Jerry Brown: Former Colts linebacker killed in car accident early Saturday –

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Prior to kickoff on Sunday, the Indianapolis Colts announced to a sell out crowd that Jerry Brown, former member of the Colts practice squad was killed in a car accident early Saturday morning. Josh Brent, a Dallas Cowboy and teammate of Brown, was arrested and charged with intoxication manslaughter. Brown was released after posting a steep half-million dollar bail.

Brown and Brent met back in their college days when they played football for the University of Illinois. After bouncing around between the Arena Football League and the Canadian Football League, Brown was signed by the Colts in May 2012. He was released from the Colts’ practice squad and later picked up by the Dallas Cowboys to reunite with his college teammate.

According to Texas Law, intoxication manslaughter is a second degree felony. Assuming he is punished as a citizen of Texas, Brown is facing a possible two to twenty years and a maximum fine of $ 10,000. The NFL is expected to penalize Brent as well. No amount of time served or fines paid will punish Brent more than the pain and guilt he likely feels and will have to live with the rest of his life.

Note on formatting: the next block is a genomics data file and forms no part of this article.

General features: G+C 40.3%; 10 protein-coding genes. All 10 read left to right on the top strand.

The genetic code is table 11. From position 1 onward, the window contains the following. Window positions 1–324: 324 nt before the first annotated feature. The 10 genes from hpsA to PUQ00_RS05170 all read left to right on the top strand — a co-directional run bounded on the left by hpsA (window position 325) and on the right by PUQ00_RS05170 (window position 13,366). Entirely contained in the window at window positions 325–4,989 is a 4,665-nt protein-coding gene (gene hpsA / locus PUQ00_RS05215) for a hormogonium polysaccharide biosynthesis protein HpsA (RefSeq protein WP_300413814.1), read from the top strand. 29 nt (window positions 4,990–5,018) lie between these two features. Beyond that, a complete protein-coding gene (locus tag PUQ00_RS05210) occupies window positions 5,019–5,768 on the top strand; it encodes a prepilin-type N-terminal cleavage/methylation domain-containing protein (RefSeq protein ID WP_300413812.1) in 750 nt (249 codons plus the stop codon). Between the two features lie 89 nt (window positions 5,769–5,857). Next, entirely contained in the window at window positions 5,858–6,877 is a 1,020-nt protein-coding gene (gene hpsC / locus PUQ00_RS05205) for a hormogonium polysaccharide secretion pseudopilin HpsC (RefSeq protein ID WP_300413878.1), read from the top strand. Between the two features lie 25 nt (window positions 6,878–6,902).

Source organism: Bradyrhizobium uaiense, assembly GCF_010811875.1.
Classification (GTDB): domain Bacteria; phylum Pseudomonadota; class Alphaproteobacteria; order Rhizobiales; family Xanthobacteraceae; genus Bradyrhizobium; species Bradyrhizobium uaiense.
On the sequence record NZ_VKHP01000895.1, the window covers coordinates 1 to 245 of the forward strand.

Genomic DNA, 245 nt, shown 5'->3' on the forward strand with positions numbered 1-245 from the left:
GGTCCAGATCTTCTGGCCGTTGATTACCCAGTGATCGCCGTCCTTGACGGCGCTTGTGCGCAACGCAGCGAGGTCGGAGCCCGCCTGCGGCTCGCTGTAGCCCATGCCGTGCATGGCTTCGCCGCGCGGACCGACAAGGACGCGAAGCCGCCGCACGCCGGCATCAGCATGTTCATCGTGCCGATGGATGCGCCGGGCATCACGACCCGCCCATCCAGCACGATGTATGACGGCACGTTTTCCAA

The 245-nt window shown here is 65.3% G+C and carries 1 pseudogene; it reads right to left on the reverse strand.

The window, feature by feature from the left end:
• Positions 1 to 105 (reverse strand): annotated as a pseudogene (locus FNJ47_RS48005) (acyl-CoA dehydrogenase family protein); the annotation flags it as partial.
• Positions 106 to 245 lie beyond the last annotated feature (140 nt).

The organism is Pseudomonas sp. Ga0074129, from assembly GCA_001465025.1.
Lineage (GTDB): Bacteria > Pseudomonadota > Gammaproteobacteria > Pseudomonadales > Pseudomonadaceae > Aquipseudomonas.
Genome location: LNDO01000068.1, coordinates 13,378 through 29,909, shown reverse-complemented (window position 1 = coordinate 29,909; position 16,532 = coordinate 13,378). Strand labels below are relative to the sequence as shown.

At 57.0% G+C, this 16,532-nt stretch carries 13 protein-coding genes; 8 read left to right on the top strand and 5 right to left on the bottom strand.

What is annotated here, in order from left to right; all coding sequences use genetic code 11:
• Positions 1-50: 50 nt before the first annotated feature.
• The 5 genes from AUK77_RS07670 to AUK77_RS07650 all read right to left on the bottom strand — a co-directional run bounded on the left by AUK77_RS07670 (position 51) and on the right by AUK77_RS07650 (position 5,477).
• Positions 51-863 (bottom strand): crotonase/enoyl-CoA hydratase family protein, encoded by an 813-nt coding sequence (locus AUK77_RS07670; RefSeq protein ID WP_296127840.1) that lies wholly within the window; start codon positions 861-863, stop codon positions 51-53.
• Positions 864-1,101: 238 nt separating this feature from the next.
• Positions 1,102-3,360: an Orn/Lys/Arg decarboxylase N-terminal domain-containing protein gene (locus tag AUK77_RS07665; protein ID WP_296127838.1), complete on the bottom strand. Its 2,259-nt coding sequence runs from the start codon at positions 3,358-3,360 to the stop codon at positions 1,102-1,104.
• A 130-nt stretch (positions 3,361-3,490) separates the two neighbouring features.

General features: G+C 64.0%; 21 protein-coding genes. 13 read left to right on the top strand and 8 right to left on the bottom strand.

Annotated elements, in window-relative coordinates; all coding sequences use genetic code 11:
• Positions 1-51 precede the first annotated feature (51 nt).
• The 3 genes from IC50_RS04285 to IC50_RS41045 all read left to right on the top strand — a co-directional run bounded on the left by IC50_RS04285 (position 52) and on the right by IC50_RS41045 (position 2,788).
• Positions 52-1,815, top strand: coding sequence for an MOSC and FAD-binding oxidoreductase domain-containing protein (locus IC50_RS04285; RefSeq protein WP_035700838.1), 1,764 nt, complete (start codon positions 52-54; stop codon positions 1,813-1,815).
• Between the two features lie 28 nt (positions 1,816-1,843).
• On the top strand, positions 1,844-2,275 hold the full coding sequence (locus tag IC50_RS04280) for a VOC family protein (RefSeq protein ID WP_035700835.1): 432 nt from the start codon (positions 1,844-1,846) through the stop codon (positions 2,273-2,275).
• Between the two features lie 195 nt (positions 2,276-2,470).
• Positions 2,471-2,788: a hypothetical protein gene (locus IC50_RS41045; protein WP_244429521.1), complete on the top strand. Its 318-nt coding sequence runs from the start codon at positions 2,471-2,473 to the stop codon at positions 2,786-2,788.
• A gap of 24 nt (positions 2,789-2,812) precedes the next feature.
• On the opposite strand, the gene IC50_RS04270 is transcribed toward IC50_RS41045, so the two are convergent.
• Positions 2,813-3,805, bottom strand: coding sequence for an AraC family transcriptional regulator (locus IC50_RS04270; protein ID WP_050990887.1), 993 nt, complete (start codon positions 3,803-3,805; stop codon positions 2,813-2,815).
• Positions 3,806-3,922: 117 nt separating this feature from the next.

If you take a moment to search the words NFL DUI, you will find a number of players who have been arrested for driving while intoxicated. This may cause some to wonder why the NFL does not impose a more serious penalty to deter such behavior.

During Sunday Night Football, Tony Dungy discussed his approach to matters such as these when he was in Indianapolis. He explained a time when he had a 17-year-old who had spent years in prison for killing three people while driving intoxicated speak to the Colts. It was his hope to enlighten and educate these young men so they might make better decisions in the future.

Many players enter the NFL directly following college, in his early twenties. Many twenty-somethings are still learning how to make good, responsible decisions as they enter their adult life. Add to that the money, fame and attention brought on by the NFL. That is one dicey combination.

People are motivated in different ways. Some are motivated by avoiding consequences. Others learn from the mistakes of others or their own misdeeds. And still, others are likely to act a certain way when rewarded.

Combining harsher penalties with proactive discussions and inspirational speakers may just help lower the occurrence of DUIs in the NFL. Either way, the teams and league need to make some changes in order to prevent tragedies such as the story of Brent and Brown.

car-accident – Google News

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